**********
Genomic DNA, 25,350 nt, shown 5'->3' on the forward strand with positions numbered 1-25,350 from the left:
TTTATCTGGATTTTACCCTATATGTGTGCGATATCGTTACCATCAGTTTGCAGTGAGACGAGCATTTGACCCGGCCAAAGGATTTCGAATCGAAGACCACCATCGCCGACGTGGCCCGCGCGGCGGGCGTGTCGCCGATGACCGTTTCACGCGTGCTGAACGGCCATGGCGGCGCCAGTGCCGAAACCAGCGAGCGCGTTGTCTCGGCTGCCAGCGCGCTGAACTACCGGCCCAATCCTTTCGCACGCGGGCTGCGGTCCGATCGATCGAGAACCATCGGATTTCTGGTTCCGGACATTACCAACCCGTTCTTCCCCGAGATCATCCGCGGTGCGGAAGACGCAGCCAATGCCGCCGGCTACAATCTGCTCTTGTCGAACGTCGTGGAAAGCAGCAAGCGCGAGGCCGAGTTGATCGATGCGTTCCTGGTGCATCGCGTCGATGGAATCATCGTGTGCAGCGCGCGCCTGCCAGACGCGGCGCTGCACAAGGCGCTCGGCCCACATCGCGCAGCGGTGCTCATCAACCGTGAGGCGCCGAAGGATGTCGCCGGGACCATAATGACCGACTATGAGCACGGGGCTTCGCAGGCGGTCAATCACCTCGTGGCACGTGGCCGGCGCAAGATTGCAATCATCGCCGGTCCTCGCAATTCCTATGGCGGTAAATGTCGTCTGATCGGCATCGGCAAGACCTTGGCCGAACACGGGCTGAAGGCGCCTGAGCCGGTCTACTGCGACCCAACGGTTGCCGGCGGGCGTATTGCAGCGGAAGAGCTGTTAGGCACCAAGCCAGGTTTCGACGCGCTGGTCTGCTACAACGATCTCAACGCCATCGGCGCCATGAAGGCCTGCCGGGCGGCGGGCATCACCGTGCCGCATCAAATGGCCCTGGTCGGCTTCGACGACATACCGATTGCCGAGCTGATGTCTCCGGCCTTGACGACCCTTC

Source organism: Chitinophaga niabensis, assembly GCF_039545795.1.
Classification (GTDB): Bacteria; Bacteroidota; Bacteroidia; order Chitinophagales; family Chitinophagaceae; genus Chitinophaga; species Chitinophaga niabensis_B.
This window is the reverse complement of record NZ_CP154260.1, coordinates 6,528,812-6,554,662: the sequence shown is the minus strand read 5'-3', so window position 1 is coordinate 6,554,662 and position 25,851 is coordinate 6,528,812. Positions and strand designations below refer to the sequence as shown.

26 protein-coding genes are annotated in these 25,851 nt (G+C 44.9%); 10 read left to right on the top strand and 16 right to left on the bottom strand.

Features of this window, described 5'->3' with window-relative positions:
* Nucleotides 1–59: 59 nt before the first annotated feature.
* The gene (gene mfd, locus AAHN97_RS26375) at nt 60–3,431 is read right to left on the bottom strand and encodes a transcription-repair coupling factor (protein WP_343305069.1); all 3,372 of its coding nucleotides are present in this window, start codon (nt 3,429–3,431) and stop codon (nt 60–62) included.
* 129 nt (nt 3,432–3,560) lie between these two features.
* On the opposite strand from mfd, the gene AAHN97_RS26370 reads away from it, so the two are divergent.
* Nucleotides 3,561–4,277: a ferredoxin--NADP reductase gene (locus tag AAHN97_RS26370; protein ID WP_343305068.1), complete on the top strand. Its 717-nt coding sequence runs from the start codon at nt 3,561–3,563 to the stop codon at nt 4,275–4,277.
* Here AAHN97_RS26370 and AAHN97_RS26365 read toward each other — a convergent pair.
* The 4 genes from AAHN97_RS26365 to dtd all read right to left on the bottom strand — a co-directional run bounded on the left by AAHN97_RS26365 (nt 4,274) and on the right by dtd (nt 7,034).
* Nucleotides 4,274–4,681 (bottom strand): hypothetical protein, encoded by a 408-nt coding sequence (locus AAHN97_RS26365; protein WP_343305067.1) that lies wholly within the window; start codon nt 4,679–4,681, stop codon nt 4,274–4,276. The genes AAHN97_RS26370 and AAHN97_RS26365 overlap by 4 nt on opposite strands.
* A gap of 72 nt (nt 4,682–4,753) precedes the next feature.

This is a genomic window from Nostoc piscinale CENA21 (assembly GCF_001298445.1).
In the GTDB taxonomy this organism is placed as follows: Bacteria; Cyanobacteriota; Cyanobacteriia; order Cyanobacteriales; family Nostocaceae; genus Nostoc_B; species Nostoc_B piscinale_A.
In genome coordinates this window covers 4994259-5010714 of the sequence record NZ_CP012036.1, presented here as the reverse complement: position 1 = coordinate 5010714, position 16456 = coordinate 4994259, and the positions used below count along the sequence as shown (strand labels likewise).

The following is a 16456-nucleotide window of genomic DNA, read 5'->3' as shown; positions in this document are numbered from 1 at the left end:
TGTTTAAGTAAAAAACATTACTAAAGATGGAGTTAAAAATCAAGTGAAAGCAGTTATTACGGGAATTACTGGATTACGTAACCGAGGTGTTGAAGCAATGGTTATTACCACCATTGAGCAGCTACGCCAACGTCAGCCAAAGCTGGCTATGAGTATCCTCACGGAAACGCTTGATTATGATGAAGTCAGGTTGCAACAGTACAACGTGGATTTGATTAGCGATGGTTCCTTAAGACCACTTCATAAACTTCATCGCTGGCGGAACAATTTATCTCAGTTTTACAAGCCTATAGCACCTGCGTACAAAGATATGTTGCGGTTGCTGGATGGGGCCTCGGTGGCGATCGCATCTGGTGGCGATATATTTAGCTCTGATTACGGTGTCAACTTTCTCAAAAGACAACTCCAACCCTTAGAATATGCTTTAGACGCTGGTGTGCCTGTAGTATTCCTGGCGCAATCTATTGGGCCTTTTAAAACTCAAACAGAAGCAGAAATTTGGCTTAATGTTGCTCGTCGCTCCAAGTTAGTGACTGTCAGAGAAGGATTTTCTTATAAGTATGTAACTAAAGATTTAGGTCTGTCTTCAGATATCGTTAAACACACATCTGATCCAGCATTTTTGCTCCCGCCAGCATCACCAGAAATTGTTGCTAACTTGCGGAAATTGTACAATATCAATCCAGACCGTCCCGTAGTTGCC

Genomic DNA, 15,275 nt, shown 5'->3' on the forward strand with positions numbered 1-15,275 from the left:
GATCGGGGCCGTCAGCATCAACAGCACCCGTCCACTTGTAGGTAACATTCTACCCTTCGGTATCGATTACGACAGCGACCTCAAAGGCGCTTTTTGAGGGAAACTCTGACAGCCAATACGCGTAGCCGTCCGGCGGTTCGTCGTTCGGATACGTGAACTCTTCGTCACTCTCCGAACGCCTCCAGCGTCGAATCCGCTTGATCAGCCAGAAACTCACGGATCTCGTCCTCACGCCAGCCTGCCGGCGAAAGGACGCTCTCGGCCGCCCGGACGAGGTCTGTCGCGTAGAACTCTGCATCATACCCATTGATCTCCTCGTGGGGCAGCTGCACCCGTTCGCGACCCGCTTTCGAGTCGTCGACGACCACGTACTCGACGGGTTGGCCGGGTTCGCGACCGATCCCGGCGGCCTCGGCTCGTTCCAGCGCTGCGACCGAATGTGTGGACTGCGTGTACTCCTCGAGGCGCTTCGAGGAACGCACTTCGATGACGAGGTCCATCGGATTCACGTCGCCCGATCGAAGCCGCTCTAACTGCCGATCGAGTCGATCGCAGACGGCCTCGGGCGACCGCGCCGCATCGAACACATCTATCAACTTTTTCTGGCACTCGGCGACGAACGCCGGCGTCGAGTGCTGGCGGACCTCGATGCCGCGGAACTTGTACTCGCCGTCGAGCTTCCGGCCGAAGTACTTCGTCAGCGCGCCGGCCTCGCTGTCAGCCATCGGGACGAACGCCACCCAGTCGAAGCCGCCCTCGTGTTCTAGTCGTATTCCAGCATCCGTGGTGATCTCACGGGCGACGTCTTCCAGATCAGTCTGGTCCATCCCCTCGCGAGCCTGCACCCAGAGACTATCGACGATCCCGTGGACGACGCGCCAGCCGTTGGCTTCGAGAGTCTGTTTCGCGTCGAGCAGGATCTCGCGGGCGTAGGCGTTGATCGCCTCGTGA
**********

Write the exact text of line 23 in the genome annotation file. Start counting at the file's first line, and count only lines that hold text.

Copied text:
GATCGGGGCCGTCAGCATCAACAGCACCCGTCCACTTGTAGGTAACATTCTACCCTTCGGTATCGATTACGACAGCGACCTCAAAGGCGCTTTTTGAGGGAAACTCTGACAGCCAATACGCGTAGCCGTCCGGCGGTTCGTCGTTCGGATACGTGAACTCTTCGTCACTCTCCGAACGCCTCCAGCGTCGAATCCGCTTGATCAGCCAGAAACTCACGGATCTCGTCCTCACGCCAGCCTGCCGGCGAAAGGACGCTCTCGGCCGCCCGGACGAGGTCTGTCGCGTAGAACTCTGCATCATACCCATTGATCTCCTCGTGGGGCAGCTGCACCCGTTCGCGACCCGCTTTCGAGTCGTCGACGACCACGTACTCGACGGGTTGGCCGGGTTCGCGACCGATCCCGGCGGCCTCGGCTCGTTCCAGCGCTGCGACCGAATGTGTGGACTGCGTGTACTCCTCGAGGCGCTTCGAGGAACGCACTTCGATGACGAGGTCCATCGGATTCACGTCGCCCGATCGAAGCCGCTCTAACTGCCGATCGAGTCGATCGCAGACGGCCTCGGGCGACCGCGCCGCATCGAACACATCTATCAACTTTTTCTGGCACTCGGCGACGAACGCCGGCGTCGAGTGCTGGCGGACCTCGATGCCGCGGAACTTGTACTCGCCGTCGAGCTTCCGGCCGAAGTACTTCGTCAGCGCGCCGGCCTCGCTGTCAGCCATCGGGACGAACGCCACCCAGTCGAAGCCGCCCTCGTGTTCTAGTCGTATTCCAGCATCCGTGGTGATCTCACGGGCGACGTCTTCCAGATCAGTCTGGTCCATCCCCTCGCGAGCCTGCACCCAGAGACTATCGACGATCCCGTGGACGACGCGCCAGCCGTTGGCTTCGAGAGTCTGTTTCGCGTCGAGCAGGATCTCGCGGGCGTAGGCGTTGATCGCCTCGTGA